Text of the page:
Author

by Renata Castro
on March 24, 2017

 

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Disclaimer: There are no miracles. Shopping cart abandonment will probably always exist. That’s a fact every company has to deal with. However, there are things you can do to minimize it.

There’s a visitor in your checkout page. He adds a product to the shopping cart and leaves.

This is a common reality for most e-commerce companies. In 2015, four trillion dollars are estimated to have been lost in abandoned shopping carts. A recent study by the Baymard Institute tells us that 69.23% is the average documented online shopping cart abandonment rate.

Different reasons may be causing this abandonment rate:

– People just want to compare prices
– Customers are surprised by unexpected shipping costs and taxes at the final steps of the funnel
– The checkout process is too long and confusing
– Security issues – your website doesn’t look trustworthy enough
– You don’t have guest checkout (everyone has to open an account with you)
– The website has errors or crashes all the time

What to do then? 

The first thing is to understand which one of the reasons is influencing abandonment in your particular case and work on it.

Solving the issue normally requires 3 types of intervention:

1. Rethink your website’s usability

According to that same study, it’s estimated that an average large e-commerce website can benefit from a 35.26% increase in their conversion rate just by improving the checkout design.

Just to give you an order of magnitude, this improvement would provide an additional 260 billion dollars to the e-commerce industry, roughly speaking.

2. Ask people what you can improve

If you have tried everything, thought about every detail, and you still see that high abandonment rate, there’s something else you can do. Ask people why they didn’t finish their purchase and if there’s something you can improve to make their experience better. You can show a survey on the website when they are about to leave, or send an email afterwards.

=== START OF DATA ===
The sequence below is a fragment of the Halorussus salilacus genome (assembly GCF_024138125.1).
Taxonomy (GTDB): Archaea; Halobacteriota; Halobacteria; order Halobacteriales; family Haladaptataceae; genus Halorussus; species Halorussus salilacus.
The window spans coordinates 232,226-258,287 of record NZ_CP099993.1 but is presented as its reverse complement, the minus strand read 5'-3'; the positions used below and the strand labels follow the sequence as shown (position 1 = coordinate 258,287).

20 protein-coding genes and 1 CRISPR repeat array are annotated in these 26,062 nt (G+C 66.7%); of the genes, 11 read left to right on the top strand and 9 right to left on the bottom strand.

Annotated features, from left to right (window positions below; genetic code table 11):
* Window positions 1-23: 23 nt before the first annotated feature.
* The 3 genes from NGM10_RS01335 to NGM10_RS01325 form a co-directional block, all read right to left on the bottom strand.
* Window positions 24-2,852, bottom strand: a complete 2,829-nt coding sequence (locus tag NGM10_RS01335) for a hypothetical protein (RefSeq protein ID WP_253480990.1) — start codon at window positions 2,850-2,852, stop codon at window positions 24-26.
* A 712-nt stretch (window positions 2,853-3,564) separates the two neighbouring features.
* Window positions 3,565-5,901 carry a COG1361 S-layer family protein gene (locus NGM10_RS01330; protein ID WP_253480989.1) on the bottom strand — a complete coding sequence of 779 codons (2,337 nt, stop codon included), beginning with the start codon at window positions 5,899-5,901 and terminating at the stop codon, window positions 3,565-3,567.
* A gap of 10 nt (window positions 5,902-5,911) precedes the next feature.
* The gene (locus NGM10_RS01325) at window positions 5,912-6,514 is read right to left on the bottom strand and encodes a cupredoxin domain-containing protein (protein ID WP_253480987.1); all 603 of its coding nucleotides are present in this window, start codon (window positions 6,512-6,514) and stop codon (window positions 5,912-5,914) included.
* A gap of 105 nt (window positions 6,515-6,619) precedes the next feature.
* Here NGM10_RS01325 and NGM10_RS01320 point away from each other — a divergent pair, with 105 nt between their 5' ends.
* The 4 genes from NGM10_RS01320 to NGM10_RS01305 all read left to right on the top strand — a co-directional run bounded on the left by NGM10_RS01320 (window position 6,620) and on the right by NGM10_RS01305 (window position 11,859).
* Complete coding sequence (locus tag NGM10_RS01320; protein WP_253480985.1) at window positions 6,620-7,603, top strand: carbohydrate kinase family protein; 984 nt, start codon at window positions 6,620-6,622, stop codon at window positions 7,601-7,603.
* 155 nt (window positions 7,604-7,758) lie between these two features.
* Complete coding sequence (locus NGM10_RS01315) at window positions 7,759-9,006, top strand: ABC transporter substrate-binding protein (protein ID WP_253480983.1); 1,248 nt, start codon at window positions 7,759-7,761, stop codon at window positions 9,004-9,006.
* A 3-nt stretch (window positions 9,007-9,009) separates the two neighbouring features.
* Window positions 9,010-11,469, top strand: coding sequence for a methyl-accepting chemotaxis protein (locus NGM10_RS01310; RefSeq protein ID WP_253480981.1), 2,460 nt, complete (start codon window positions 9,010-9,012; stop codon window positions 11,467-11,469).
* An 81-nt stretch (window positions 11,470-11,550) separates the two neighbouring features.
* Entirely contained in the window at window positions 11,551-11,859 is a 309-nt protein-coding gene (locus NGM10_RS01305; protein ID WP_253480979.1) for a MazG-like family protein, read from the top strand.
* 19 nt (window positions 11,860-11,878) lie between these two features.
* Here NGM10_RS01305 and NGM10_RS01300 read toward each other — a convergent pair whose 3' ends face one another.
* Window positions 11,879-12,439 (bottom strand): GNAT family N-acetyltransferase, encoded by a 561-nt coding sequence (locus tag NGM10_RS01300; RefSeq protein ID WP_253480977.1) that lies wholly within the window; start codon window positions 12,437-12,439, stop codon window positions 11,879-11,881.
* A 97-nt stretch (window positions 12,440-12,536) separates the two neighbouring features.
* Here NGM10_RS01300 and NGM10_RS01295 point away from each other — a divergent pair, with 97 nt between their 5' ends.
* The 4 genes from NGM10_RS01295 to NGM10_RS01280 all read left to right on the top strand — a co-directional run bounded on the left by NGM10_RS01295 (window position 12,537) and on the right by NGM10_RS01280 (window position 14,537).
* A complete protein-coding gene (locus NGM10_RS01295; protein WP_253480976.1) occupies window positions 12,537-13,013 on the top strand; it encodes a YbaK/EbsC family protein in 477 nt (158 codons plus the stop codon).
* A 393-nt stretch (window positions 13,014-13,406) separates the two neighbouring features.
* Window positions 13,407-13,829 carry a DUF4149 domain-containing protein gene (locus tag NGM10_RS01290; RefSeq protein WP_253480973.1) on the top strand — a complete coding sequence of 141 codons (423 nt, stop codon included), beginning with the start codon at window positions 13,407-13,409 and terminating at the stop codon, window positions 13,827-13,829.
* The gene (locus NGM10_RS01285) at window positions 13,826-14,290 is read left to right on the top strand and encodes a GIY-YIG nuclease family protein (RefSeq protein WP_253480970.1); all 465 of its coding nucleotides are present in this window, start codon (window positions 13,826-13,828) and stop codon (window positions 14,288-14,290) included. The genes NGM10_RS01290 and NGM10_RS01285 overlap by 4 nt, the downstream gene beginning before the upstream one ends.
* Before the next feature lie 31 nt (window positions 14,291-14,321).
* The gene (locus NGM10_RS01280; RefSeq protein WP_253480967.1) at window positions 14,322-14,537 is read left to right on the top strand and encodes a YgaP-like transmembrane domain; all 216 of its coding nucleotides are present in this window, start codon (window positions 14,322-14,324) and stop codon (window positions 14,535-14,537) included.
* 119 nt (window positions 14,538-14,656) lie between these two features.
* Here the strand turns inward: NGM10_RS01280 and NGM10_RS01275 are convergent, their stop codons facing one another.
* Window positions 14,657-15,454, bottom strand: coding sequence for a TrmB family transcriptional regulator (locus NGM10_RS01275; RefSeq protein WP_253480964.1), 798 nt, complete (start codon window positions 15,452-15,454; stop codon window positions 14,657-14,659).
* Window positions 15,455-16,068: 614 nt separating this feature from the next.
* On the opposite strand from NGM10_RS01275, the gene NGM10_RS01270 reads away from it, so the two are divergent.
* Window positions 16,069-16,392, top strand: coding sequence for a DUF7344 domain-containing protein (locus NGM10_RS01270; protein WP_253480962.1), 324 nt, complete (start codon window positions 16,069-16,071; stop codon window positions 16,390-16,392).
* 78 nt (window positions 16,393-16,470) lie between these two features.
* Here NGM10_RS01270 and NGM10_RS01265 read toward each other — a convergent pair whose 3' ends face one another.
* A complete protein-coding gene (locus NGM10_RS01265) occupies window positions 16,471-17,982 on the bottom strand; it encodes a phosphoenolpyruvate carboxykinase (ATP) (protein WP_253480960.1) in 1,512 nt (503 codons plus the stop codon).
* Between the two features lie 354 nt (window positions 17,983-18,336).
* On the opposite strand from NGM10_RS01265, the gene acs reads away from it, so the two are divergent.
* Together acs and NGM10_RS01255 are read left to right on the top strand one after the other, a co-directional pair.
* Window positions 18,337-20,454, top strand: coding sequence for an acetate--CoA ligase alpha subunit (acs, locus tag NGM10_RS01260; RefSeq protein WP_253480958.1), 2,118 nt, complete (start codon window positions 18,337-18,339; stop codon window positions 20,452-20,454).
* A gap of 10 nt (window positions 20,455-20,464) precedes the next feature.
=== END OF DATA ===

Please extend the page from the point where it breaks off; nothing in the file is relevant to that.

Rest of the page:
This will give you a better understanding of what your real flaws are and can be an excellent base for further improvement.

3. Act upon abandonment

Most companies already work on topics 1 and 2, but they show some limitations with this one: the ability to prevent abandonment with targeted communication and proactive help.

If you’re analysing visitor behaviour in real time, you can act once you detect any sort of abandonment intention. That way you raise the chances of converting those visitors.

People are less likely to leave the site if they know there’s someone on the other side of the screen willing to help.

Here are some of the things that you can do:

  • Proactively offer personalizsd help through chat or by enabling a phone call request (Click2Call)

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  • Show an offer when the user is inactive for more than 5 seconds
  • Show an offer when the user moves the mouse towards the close button
  • Offer help when the user makes a step back in the funnel
  • Offer help if you detect the user is making more than one or two errors in form filling (logging in or filling credit card data, for instance).
  • Ask for the visitor’s email when he’s about to leave (if he’s not already logged in). This will allow you to send basket retargeting emails and try to have some of these people finish their purchases later. Whilst this doesn’t prevent page abandonment, it will allow you to improve overall acquisition rates

 

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